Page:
“Hope” is the thing with feathers by Emily Dickinson
It’s almost two weeks. The bear claws are healing up. The biggest challenge so far has been managing the pain.
It’s a strange one waking up with these two useless painful arms. In my dream world I’ve sometimes forgotten. As I’m waking my mind is wondering what the hell has happened? The left arm is weighed down with a rigid cast. First thing in the morning it’s like a huge weight is pressing on me. The right hand is doing great but has turned every colour under the rainbow.
Funny how our instincts are always alive and kicking. I’m relying a lot on my phone at the moment. I’m even keeping it in my pocket just in case. In case of what? It’s something I don’t normally entertain but it might be in case of accidents!!!
Anyway I was just about to charge it when it slipped off the table. The last thing I need is a smashed phone. I’ve done that a few times. So the left hand instinctively reached out to grab it. Oh ouch, I said, or words to that effect! I’m cursing like a sailor, as my Grandmother used to say.
These are some of the small lessons that I’m learning day to day. If I start to feel panicky it means the pain has passed the threshold that I can bear. If I see something nice to eat in a jar that needs unscrewing, or a packet that needs tearing, or a can that needs opening, especially to add some mayonnaise to my lunch…. ignore! If I need to carry something upstairs forget it, strap on a small bag and carry everything in that. But hardest one of all, I can’t hold up my camera.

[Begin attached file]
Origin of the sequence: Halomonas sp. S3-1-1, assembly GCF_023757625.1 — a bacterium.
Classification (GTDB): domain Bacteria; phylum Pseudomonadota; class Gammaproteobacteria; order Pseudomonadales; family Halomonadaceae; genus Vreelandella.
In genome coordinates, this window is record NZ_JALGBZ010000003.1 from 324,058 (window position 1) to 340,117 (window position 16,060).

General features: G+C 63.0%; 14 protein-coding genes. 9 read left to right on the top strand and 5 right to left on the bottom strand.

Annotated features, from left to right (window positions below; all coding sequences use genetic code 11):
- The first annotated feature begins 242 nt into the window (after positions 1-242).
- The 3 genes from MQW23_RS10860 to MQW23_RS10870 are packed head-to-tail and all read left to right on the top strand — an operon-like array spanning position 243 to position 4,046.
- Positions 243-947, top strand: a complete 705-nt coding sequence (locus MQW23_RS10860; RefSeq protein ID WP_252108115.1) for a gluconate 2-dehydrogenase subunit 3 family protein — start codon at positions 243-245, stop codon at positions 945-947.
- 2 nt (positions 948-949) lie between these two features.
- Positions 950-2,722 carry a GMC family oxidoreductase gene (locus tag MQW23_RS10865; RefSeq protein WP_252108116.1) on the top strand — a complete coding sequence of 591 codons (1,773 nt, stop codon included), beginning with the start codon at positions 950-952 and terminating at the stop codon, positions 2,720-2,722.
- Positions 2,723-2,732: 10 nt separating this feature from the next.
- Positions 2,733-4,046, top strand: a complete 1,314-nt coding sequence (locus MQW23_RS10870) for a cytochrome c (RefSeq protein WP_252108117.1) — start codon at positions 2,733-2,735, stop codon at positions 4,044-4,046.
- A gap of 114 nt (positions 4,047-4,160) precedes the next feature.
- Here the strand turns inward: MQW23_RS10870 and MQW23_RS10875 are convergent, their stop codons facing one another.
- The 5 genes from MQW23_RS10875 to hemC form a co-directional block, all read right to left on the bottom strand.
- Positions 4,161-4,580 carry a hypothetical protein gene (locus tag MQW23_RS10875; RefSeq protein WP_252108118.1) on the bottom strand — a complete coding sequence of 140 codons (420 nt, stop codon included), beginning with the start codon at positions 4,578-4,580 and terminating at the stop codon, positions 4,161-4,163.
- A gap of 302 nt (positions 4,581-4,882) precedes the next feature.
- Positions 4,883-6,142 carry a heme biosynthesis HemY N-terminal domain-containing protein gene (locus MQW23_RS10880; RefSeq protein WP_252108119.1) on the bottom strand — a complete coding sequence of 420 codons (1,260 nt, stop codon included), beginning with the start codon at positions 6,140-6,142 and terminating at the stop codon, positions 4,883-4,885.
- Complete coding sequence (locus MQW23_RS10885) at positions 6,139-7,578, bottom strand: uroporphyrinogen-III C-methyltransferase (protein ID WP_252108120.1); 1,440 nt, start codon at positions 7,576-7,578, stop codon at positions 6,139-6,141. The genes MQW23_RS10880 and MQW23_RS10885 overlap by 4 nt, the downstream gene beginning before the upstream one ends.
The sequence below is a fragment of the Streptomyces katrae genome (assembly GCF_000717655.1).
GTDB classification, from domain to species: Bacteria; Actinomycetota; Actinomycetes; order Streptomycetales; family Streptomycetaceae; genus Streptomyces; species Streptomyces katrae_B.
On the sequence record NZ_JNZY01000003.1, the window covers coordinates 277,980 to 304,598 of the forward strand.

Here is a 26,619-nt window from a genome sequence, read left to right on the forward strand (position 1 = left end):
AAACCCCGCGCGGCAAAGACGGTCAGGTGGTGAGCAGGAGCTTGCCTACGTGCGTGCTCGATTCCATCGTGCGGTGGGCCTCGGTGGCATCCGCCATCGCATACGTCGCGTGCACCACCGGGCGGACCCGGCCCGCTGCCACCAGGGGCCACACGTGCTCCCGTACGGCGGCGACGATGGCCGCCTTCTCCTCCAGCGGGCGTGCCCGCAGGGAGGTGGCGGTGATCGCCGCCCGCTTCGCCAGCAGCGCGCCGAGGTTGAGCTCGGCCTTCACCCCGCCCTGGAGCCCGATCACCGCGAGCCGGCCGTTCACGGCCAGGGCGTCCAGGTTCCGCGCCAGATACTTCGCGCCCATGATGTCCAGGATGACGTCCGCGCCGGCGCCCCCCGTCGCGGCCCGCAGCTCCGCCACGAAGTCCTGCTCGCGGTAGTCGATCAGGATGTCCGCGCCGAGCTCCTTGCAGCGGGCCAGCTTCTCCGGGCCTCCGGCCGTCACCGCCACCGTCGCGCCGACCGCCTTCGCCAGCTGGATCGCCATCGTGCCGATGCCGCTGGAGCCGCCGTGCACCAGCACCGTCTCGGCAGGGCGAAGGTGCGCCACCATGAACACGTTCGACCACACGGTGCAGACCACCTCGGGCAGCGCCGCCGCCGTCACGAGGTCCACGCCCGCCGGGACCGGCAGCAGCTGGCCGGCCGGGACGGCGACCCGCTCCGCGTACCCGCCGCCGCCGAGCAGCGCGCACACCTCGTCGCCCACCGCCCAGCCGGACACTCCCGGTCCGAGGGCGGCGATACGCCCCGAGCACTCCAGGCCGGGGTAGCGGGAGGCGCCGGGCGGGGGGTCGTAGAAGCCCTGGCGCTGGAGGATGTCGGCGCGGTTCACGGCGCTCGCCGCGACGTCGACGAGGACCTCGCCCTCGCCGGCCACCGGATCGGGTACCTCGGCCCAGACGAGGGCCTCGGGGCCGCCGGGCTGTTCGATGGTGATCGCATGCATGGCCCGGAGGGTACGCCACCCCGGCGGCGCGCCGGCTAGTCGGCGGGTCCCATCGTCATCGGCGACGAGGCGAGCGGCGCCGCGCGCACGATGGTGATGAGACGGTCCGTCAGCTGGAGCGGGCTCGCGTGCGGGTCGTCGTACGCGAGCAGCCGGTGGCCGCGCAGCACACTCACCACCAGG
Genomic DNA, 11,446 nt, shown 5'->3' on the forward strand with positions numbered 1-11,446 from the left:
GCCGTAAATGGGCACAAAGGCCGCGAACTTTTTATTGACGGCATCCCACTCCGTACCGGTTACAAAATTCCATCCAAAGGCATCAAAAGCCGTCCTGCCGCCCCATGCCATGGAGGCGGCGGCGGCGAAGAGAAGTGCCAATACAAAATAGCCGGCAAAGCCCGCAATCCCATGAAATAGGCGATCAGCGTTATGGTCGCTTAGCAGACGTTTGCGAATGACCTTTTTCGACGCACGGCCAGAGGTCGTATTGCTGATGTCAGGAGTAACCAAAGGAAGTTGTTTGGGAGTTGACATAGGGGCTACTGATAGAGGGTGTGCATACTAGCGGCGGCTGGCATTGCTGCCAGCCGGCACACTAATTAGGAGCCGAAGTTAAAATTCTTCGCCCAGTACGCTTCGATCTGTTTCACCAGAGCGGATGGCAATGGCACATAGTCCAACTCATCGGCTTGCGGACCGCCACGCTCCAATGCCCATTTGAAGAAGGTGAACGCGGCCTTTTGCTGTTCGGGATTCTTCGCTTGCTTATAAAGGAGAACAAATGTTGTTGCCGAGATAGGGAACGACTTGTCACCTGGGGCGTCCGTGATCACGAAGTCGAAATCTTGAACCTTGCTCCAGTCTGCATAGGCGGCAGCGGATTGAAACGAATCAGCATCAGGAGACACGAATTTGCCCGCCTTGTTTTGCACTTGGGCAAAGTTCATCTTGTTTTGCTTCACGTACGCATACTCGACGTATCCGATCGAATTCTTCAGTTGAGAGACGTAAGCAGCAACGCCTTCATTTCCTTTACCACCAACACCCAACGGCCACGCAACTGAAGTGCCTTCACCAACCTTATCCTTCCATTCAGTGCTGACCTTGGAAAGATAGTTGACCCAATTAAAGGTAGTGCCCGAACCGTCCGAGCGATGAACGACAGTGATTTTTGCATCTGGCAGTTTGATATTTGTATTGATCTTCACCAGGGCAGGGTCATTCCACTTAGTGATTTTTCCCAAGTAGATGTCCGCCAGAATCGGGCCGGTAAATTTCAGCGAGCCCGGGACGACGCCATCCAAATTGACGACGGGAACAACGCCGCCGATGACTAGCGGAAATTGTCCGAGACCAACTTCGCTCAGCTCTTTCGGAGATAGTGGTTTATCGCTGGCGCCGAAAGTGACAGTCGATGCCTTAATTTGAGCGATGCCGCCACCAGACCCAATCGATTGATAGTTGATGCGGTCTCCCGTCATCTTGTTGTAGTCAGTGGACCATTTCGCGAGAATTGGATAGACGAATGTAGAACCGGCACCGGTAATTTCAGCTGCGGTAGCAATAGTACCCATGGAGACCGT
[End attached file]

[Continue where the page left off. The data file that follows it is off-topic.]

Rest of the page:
Luckily I work from home. I have everything I need within reach. I even fixed the camera on top of a few cushions so I can snap the birds enjoying their breakfast. Today I went outside for a while. I picked the frail dying stalks of oregano, lavender and fennel. There is still the mildest scent from their twiggy remains. Dead things are quite beautiful.
My friends and followers here on the blog and on social media have been so kind and thoughtful. People are simply amazing in a crisis, offering to make things, pick me up and bring me somewhere, come and chat. To be honest I’m not up to it. I imagine in a couple of weeks I’ll be chomping at the bit. I so look forward to seeing real human beings again and enjoying some normality!
This morning I stood at the window watching the morning sun spread across the lakeside fields. The sun catches the tops of the trees first and then slips down to the grass as if pulling their blankets off. It might not be the most practical situation living in the middle of a meadow, down a long lane, but it certainly has morning magic.
As himself headed off we agreed that as little kids this is what we would have dreamt of. It’s not for everyone, but rural life can be filled with so much light and beauty changing and inspiring by the moment. Some people fancy a spa or a luxurious hotel. I feel blessed just to have this day and to find the beauty and joy in it.
I’m on the mend. Thank you for your kind wishes, messages and tweets. Now let’s all keep on keeping on, embracing the day. Finding hope.